United we stand: Unexpected solidarity in face of religious hate crimes

A nun looks at damage caused by a fire in the Church of Loaves and Fishes on the shores of the Sea of Galilee in northern Israel June 18, 2015 (Reuters / Baz Ratner)
While recent terror attacks in Tunisia are a sobering reminder of the power of blowback – I am heartened to learn of some acts of violence that have had rather unexpected happy endings of late.

Chief amongst them is the story of a Somali Bravanese community in North London, whose centre was burned to the ground in 2013 by what would appear to be a group of English thugs (police are still investigating, but EDL- English Defence League was found scrawled in red near the scene of the crime). It happened shortly after the killing of Lee Rigby and was one of many Islamophobic attacks that occurred across the UK.

While the crime proved initially devastating to the Somalis – most of whom had come as refugees fleeing the civil war and had built the centre from scratch – it soon became a catalyst for interfaith harmony.

This is the third Ramadan in a row that their special evening prayers will be hosted by the Finchley Reform Synagogue. While the Somalis wait for the local council to assign them suitable replacement premises for their many community programs, they have bonded with the local Jewish community over interfaith iftars and shared meals of African and Eastern European cuisine.

“Whenever anyone talks to me about anti-Semitism in the UK,” says Rabbi Mariam Berger, whose congregants include many who fled 1930’s Europe for safety in the UK, “I tell them ‘it’s no picnic being a Muslim in Britain today.”

“When the arson attack happened,” relates Rabbi Berger, who sees Islamophobia and anti-Semitism as opportunities for solidarity, “there was a visceral response from the local Jewish community. It was hard not to think of Kristallnacht.”

I can only imagine that creating solidarity between Jews and Muslims in the UK was hardly the outcome the arsonist/possible EDL supporter was seeking. But like the Wile E Coyote of the fascist world, his crime boomeranged back and created a very different result.

One could say the same thing of white supremacist Dylann Roof – whose hopes of starting a “race war” in the US by killing nine black parishioners at the Mother Emanuel Church in Charleston, South Carolina seem to have been dashed by examples of unity, love and forgiveness between blacks and whites, even as more black churches burn.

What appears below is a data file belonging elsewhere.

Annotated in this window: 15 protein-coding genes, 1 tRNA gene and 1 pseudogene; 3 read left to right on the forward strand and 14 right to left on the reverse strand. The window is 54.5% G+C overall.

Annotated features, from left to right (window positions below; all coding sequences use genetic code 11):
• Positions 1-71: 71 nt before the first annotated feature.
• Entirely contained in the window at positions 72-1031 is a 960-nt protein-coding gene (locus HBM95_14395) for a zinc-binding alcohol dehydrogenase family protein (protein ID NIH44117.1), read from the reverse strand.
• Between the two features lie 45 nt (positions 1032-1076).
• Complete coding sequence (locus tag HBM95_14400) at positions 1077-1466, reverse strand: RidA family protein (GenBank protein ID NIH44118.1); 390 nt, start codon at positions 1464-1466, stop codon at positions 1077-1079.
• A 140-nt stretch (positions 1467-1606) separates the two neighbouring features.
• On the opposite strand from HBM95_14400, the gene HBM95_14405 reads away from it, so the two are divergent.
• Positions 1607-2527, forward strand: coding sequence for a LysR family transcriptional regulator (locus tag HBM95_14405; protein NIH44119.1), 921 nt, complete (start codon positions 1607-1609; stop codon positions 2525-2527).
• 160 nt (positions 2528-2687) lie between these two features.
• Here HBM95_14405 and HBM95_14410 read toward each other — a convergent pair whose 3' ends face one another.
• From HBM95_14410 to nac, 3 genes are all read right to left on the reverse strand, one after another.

As Hillary Clinton noted, watching the mourning families forgive the young white killer, was like watching Nelson Mandela embrace his former jailers.

Similarly, a recent incident of vandalism of a Catholic Church in Mississauga, Ontario, became a vehicle for Muslim-Christian harmony.

When a mentally disturbed young Muslim man broke into the St. Catherine of Siena Roman Catholic Church and destroyed religious icons, broke the altar and ripped out pages of the bible, a local imam offered assistance.

Imam Hamid Slimi and his congregations raised $5,000 in a single night to help the beleaguered church. Now members of both faiths are getting to know each other in a whole new light.

The historic Church of the Multiplication near the Sea of Galilee, the site many Christians believe to be the place where Jesus performed the miracle of the loaves and fishes, was heavily damaged last week in an arson attack perpetrated by alleged Jewish extremists.

A passage from a Jewish prayer, calling for the elimination of idol worship, was found scrawled in red spray paint on a wall outside the church.

An Israeli conflict resolution group called Mosaica is now raising funds to assist with repairs in conjunction with the Elijah Interfaith Institute. In the online appeal, that has already raised $1,000 of their $12,000 goal- the extremist graffiti is countered with a proverb to the effect of “what is broken can also be repaired.”

Like the lesson of feeding the multitudes with a few fish and a loaf of bread - even small gestures of solidarity and community building can make a big difference in resolving differences between different faiths, cultures, and races.

After the horrific attack on mainly British tourists in Tunisia, it was heartening to see the sense of mutual solidarity grow between tourists and locals. On the BBC, a British woman tourist and frequent visitor spoke of standing with the Tunisians at their time of crisis– who she said were “lovely, hospitable people.” Abandoning Tunisia as a destination, she said, would be “the worst thing we could do right now,” as it would help cripple an already struggling economy and post-Ben Ali fledgling democracy. Locals staged a heartfelt vigil, expressing outrage at the attack and condolences for the victims. Many tourists said they would stay on in spite of everything.

I hope that peace and stability will return quickly to Tunisia.

But I also hope that amidst all the horror stories of “blowback” happening around the world, a new model is emerging. One that promotes forgiveness, harmony and solidarity rather than an endless cycle of hate, violence and revenge.

So as the Somalis take their Ramadan iftar in the North Finchley Reform Synagogue, and blacks and whites pray together in South Carolina, I hope that all faiths will recall their obligations to love and help their neighbors and to “do unto others as you would have them do to you.”

After all, the “golden rule” is the best defense against “blowback.”

Hadani Ditmars for RT

Hadani Ditmars has been reporting from Iraq since 1997 and is the author of Dancing in the No Fly Zone. Her next book Ancient Heart is a political travelogue of historical sites in Iraq.www.hadaniditmars.com

The statements, views and opinions expressed in this column are solely those of the author and do not necessarily represent those of RT.